Related to this is the worry that because polyamatory unions are less socially acceptable, the subset of people who engage in them will be more adventurous, more transgressive, and possibly wilder, than they would otherwise be if this sort of arrangement were more common. An unmarried 20-something year old woman in the 1950s who slept with several men over several years is a very different case from an unmarried 20-something year old woman in NYC right now who has slept with several men over several years. The former was engaging in fairly non-standard behaviour, the latter in something she might casually mention to her mother in conversation. Same behaviour, but we would be less surprised to find the former case associated with other sorts of unhealthy activities (drinking too much, for example), since sleeping with several men over several years isn’t the sort of thing that good girls did back then, whereas it’s perfectly normal now. It would have been arguing in a circle back in the 50s to point to our adventurous lass and her problems as evidence in favour of sticking with 1950s pre-marital sexual mores, since those problems were arguably at least in part artifacts of the fact that wilder people tend to be the ones deviating from the mores. Once the behaviour became more widespread, it began to attract more conventional types, the sample size increased, and many of our (using “our” tendentiously, of course) worries subsided. And it’s very difficult to know if this might also be the case with polyamatory unions. (Obviously I’m simplifying a lot here in order to get across the basic idea.)
4. Are we projecting our own cultural quirks onto our image of human nature?
The piece under discussion isn’t quite as bad as this earlier one, in which Saletan kept referring to what “men” and “women” preferred exclusively on the basis of American opinion polls, since at least in his latest reflections on human nature Saletan reached for his Bible as an aid to speculation. But still, it’s annoying that Saletan doesn’t indicate more puzzlement about this very tricky problem.
5. In discovering what is natural, have we discovered the limits of what is possible without undue strain?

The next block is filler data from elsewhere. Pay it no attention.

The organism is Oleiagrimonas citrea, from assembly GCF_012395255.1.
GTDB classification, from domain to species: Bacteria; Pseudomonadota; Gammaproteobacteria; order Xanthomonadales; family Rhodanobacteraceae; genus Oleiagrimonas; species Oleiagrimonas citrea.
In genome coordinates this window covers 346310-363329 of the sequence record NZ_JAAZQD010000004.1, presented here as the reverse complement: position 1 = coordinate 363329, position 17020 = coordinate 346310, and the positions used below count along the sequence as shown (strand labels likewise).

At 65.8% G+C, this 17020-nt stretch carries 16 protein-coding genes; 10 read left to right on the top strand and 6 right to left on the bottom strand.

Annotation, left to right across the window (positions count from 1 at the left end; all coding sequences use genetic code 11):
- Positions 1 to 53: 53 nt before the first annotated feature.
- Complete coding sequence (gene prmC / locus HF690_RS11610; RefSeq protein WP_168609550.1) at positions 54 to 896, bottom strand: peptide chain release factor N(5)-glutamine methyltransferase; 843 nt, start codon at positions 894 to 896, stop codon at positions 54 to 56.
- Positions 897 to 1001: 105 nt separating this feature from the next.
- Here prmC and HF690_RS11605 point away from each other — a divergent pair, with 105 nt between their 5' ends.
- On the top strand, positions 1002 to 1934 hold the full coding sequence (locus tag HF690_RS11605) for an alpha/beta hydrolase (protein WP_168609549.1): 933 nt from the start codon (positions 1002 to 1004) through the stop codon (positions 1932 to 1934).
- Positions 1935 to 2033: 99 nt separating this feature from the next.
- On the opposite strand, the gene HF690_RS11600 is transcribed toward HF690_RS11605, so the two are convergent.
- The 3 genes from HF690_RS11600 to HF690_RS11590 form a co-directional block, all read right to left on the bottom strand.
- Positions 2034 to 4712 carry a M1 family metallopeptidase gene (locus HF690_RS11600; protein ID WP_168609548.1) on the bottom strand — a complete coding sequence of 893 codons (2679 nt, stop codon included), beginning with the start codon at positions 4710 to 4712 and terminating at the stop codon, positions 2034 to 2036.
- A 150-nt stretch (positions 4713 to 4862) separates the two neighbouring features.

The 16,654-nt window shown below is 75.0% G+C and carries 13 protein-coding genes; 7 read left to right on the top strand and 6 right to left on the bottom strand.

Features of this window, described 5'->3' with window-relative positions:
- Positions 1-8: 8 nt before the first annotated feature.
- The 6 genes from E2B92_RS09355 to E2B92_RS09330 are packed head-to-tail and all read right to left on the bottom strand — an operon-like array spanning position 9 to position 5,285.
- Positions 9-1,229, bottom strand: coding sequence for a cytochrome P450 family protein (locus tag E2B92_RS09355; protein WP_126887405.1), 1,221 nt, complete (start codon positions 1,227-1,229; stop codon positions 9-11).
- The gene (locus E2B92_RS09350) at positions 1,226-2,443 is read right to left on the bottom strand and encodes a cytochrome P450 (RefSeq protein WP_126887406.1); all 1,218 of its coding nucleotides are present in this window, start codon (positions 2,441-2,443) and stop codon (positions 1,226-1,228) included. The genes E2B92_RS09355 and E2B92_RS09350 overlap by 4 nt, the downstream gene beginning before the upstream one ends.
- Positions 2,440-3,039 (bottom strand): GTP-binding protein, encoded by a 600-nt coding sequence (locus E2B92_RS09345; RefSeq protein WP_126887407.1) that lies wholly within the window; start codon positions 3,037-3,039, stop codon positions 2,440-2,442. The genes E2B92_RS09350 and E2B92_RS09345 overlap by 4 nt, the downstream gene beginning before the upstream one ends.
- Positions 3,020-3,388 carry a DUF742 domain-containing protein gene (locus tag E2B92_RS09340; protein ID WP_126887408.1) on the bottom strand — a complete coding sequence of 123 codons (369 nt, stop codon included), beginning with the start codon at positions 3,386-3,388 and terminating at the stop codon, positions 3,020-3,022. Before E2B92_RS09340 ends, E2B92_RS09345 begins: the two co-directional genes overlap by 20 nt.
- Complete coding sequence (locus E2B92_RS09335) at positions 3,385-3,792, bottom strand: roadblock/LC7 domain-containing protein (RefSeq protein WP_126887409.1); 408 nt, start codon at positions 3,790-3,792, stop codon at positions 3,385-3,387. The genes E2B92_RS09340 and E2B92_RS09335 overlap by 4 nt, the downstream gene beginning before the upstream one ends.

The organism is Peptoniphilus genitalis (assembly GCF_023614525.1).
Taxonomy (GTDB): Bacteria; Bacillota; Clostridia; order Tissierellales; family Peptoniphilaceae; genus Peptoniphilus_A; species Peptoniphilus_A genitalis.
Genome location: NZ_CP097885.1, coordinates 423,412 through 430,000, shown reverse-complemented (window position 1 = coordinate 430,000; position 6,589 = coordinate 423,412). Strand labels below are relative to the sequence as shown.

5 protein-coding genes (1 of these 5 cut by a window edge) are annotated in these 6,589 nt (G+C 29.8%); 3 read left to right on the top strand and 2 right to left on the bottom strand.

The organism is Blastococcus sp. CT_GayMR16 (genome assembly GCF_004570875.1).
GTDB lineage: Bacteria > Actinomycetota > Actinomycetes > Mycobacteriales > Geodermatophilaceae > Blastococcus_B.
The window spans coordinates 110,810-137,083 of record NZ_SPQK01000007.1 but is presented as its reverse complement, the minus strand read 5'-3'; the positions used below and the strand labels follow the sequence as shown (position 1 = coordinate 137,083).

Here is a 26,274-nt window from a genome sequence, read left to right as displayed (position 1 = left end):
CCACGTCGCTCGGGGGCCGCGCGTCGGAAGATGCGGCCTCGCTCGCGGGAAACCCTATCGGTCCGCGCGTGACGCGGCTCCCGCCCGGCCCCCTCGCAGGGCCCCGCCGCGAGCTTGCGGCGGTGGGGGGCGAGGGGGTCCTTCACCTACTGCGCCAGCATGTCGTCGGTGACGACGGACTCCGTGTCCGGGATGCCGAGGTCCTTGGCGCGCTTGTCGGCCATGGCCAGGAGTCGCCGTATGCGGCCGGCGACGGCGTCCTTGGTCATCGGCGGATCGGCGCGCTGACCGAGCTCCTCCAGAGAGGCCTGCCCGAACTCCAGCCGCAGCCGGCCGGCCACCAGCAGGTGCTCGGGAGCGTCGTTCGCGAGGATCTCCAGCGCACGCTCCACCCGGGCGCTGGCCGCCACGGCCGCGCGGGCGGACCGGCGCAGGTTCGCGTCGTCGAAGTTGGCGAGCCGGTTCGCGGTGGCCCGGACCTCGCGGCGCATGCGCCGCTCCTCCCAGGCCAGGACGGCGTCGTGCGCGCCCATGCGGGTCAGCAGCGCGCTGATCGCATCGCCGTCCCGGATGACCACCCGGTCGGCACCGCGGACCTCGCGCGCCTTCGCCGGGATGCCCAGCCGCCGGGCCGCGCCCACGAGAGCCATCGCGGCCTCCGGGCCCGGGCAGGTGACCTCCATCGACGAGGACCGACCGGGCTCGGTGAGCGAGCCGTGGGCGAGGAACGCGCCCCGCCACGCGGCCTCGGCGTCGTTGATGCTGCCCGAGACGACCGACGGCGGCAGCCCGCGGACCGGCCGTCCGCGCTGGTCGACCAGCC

There’s an odd assumption that many people make that if an activity is unnatural in some interesting sense of the word, then engaging in the activity will necessarily result in an intolerable strain. That’s not necessarily so. To borrow Frans de Waal’s example, it’s natural for a tiger to kill a dog. But if you raise a tiger with a dog in a zoo (dogs are sometimes used to socialize tigers) then the tiger won’t be interested in killing its adopted mom or siblings. This is highly unnatural, but it’s hardly an intolerable strain on the tiger. (Similarly, there’s no easy inference from the fact that something is a strain to the claim that it’s unnatural. Lots of things we recognize as natural are strains on us.)
And so on. There’s a lot more to say about Saletan’s piece, but I’m well over my alloted blogging time for today. Again, I’m not taking any position on polyamatory relationships or polygamy or polyandry or jealousy or whether you should always wear matching socks. Also, since liberals are often accused of having a radically pared-down blank slate conception of human nature, let me just point out that what sensible liberals object to is not (necessarily) attempts to ground normative claims about humans on claims about human nature, but rather crude and unreflective appeals to human nature to ratify whatever prejudices a writer happens to have. Indeed, there’s a venerable tradition in Western ethics, from Aristotle to Aquinas to Philippa Foot of looking to human nature to draw far stronger and more interesting conclusions than Saletan does in his article.
Update: More here.
Howls of outrage (12)